Day 4 of murder trial : Christopher Clements’ phone shows “unusual activity” the night of Maribel Gonzalez’ disappearance, consistent with being in the area her body was found
TUCSON, Ariz. (KOLD News 13) - The first murder trial of accused Tucson child killer 40-year-old Christopher Clements continued Friday, Sept. 16, with the state calling two more witnesses to the stand.
Clements is facing several charges for allegedly kidnapping and killing 6-year-old Isabel Celis in 2012 and 13-year-old Maribel Gonzales in 2014. The current trial is for Maribel’s death. Clements will face a jury for Isabel’s death next year.
On Friday, about a dozen of Maribel’s family and friends packed into the courtroom again. Her mother, father and grandmother have been present every day of the trial so far.
As he has every day, Clements entered the courtroom in a surgical mask and had his attorney Joseph DiRoberto tie his tie.
The 12th witness, a data expert, took the stand for the state.
Sy Ray, the director of LexisNexis, testified on his knowledge about the value of cellular records in criminal investigations.
Ray looked at AT&T records of Clements’ phone primarily in June of 2014, but also several other months before and after. Ray looked at roughly 200,000 device connections from Clements’ phone.
Ray testified the data indicates a “unique pattern” from June 3 to June 4.
Clements’ phone was traveling, closely matching the stories of previous witness testimony.
“This is the only time I saw the device leave the Tucson area, hang out in the desert for a couple hours, go off the network and re-appear around Tucson,” said Ray. “If I looked at this with no background knowledge, I would have looked at this as an ‘area of interest.’”
Ray worked in law enforcement for decades in Arizona before creating his own company in 2013 called ZetX, which uses phone records to track a person’s location. Ray says ZetX has mapped millions of phone calls and data usage in the U.S. and can pinpoint someone’s general location with about a 96% accuracy rate.
Ray testified about the movements of Clements’ phone the night Maribel went missing into the following morning.
On June 3, 2014, Ray said the phone was located at Clements’ home until about 9:39 p.m., then moved south to the Davis-Monthan Air Force Base area. Maps provided in court showed the device moving toward the Tucson International Airport. It was located near Valencia Road or Tucson Boulevard from about 10:30 p.m. until after 11 p.m.
By 11:39 p.m., the phone appeared to be moving into the area of his home, at 5826 Elida Street, with some movement in that area before moving north, then northwest along I-10.
By 12:39 a.m., Ray said the device clearly slowed down in the general Avra Valley area.
Because the cellphone range is a lot larger in rural areas, Ray said it’s hard to tell exactly where the phone was in Avra Valley, whether it was on I-10 or just west of it.
Ray says Clements is moving, possibly slowly, in that rural area until 2:27 a.m. That’s when the device is powered off.
It returns online at 6:43 a.m. near I-10 and speedway. The device is back home just before 7 a.m.
At 8:45 a.m., the phone travels south to the same area it visited the night before just north of Davis Monthan.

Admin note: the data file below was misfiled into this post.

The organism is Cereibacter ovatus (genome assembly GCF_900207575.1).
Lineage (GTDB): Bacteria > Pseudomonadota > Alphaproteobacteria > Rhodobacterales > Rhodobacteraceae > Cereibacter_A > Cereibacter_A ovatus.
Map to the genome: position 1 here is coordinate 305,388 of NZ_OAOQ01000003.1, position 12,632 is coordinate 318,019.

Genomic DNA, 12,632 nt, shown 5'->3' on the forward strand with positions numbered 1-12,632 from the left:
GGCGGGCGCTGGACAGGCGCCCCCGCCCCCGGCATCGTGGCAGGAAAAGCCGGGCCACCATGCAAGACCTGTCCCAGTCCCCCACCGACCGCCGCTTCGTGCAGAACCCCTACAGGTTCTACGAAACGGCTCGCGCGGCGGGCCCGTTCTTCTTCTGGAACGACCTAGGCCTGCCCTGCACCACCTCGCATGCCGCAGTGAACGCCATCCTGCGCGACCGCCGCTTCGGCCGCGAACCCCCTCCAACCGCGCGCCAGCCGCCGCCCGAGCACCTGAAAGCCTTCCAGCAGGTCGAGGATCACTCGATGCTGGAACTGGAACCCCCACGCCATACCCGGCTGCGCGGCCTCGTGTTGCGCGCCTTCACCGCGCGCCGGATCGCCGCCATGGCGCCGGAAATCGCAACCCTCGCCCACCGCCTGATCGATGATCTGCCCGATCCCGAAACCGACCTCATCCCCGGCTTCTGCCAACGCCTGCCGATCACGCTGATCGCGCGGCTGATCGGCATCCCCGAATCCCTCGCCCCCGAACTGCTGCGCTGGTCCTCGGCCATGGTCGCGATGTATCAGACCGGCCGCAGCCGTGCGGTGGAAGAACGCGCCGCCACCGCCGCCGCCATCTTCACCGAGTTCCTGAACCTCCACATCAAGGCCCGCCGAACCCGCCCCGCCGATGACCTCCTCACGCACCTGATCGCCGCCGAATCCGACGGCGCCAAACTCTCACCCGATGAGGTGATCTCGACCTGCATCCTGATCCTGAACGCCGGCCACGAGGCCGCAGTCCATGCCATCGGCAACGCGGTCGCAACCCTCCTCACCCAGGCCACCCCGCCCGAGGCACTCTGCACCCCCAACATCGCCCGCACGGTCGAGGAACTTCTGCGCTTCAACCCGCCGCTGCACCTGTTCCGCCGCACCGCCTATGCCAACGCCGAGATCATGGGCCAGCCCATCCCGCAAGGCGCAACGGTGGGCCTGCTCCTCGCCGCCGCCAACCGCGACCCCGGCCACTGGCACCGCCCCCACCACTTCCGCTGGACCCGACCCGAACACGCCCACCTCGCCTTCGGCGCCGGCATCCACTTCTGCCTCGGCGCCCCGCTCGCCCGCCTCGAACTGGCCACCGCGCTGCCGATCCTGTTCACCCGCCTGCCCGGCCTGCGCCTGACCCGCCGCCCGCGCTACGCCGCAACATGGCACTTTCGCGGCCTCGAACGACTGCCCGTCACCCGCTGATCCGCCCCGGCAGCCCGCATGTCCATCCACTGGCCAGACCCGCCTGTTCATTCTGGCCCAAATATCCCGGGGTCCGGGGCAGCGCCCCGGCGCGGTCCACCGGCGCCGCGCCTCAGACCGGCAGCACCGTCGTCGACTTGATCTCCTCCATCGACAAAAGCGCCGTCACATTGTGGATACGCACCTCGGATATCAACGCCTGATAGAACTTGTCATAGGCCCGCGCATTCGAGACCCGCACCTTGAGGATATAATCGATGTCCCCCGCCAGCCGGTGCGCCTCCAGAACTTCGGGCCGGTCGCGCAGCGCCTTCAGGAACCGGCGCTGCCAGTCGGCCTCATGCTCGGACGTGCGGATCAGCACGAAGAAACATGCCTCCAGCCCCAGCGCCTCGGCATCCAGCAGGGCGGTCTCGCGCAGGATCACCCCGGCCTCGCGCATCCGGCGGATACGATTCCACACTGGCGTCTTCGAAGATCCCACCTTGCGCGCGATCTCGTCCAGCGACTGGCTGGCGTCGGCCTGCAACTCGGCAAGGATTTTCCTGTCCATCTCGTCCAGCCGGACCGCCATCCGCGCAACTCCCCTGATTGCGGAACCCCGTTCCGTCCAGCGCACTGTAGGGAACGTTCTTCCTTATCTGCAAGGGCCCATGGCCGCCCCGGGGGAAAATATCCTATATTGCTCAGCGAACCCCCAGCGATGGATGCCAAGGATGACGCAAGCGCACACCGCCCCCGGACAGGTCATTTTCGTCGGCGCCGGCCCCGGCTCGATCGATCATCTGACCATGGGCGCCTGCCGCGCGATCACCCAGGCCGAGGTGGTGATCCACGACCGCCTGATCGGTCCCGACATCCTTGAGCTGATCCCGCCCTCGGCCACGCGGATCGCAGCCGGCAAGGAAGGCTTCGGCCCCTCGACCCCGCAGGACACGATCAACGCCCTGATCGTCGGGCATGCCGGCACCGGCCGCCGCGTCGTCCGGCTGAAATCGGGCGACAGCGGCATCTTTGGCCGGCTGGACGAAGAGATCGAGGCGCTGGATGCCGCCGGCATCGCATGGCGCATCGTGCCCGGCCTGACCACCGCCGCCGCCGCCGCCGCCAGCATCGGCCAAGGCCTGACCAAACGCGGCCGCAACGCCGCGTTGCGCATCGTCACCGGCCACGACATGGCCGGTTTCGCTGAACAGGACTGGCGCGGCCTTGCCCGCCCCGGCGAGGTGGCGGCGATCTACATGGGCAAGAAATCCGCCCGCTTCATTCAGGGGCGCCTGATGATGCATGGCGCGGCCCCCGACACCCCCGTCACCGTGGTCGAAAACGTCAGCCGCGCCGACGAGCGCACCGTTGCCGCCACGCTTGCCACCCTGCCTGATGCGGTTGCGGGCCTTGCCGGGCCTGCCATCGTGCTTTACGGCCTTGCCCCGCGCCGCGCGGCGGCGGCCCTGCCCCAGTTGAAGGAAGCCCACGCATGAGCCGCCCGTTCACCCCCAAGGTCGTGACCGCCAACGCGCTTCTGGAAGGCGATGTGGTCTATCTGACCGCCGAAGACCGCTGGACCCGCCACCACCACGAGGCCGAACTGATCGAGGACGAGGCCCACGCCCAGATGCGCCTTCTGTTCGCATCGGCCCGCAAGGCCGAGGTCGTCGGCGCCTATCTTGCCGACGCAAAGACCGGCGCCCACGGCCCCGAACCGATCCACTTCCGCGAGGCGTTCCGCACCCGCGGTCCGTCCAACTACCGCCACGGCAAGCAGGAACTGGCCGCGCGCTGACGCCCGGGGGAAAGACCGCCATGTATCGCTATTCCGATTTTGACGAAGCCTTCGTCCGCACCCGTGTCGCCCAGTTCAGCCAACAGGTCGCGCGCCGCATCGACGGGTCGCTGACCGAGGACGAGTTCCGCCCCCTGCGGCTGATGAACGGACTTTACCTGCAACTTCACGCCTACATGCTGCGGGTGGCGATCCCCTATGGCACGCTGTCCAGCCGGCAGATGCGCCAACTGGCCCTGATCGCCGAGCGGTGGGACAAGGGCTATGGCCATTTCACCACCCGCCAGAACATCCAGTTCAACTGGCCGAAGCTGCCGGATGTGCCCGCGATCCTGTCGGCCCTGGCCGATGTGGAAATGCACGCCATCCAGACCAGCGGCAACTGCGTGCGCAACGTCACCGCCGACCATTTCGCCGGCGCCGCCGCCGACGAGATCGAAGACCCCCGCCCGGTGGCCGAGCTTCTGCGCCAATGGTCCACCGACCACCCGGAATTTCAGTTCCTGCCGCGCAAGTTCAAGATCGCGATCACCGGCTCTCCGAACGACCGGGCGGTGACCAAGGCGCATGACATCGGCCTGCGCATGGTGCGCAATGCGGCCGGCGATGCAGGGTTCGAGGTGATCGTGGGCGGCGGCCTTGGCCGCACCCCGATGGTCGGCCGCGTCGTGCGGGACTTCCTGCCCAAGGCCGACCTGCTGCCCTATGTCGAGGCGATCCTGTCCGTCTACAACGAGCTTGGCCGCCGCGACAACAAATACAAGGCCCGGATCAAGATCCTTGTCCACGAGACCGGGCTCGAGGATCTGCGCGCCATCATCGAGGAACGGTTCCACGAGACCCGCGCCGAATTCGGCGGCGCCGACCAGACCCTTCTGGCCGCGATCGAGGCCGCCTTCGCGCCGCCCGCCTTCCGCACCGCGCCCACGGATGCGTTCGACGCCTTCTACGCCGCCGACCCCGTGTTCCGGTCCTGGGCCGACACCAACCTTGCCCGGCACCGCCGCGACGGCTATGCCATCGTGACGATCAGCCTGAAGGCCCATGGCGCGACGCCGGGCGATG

At 9:55 a.m., the device returns at the residence and remains there for the rest of the day.
“This is the only time I saw the device leave the Tucson area, hang out in the desert for a couple hours, go off the network and re-appear around Tucson,” said Ray. “That was a unique pattern. If I looked at this with no background knowledge, I would have looked at this as an area of interest.”
According to Ray, the device is consistent with being in the area where Maribel’s body was found.
On June 5, 2014, the device leaves the home at 12:56 p.m. and arrives in Phoenix at 3:05 p.m. It leaves Phoenix at 11:10 p.m. and arrives back at the residence after midnight.
At around the time Ray showed Clements’ phone’s location near Avra Valley, Maribel’s mother left the courtroom in tears, but came back minutes later.
Ray’s testimony to this point matches up with testimony by Clements’ former girlfriend, Melissa Stark, who said they had a fight that evening and Clements left sometime after 8 p.m. She said he returned at around midnight asking for bleach then left again for several hours. She claims he did not follow through with plans and stayed home all day to sleep on June 4. On June 5, she says he insisted they go to Phoenix.
When the defense asked, “Is it possible Mr. Clements’ phone may have never exited I-10 on June 4?” Ray responded, “I would say that is impossible.”
Ray explained a person would have to exit I-10 to return to Tucson. Unless they are doing U-turns in the median the whole time, Ray said it doesn’t add up with the activity collected from the phone. He also said that would mean the device stayed out on I-10 for at least several hours, which is not consistent with normal freeway driving.
Detective Miguel Flores, with the Pima County Sheriff’s Department, then took the stand. He is the 13th witness for the state.
Det. Flores interviewed Clements on Aug. 15, 2017, about Maribel’s murder.
In a video shown in court, Clements was shown a picture of Maribel and asked if he recognized her. Clements responded, “No. Well, I don’t know. Maybe I have [seen her], maybe I haven’t.”
When Clements was asked about why he thinks he might have seen her, he responded, “I don’t know if I want to answer questions. Do you think I murdered her, or do you think I know something that has something to do with this?”
He then proceeded to deny any connection with “any homicide.” Clements claimed he did not rape or kill Maribel.
Clements also denied knowing Maribel’s mother.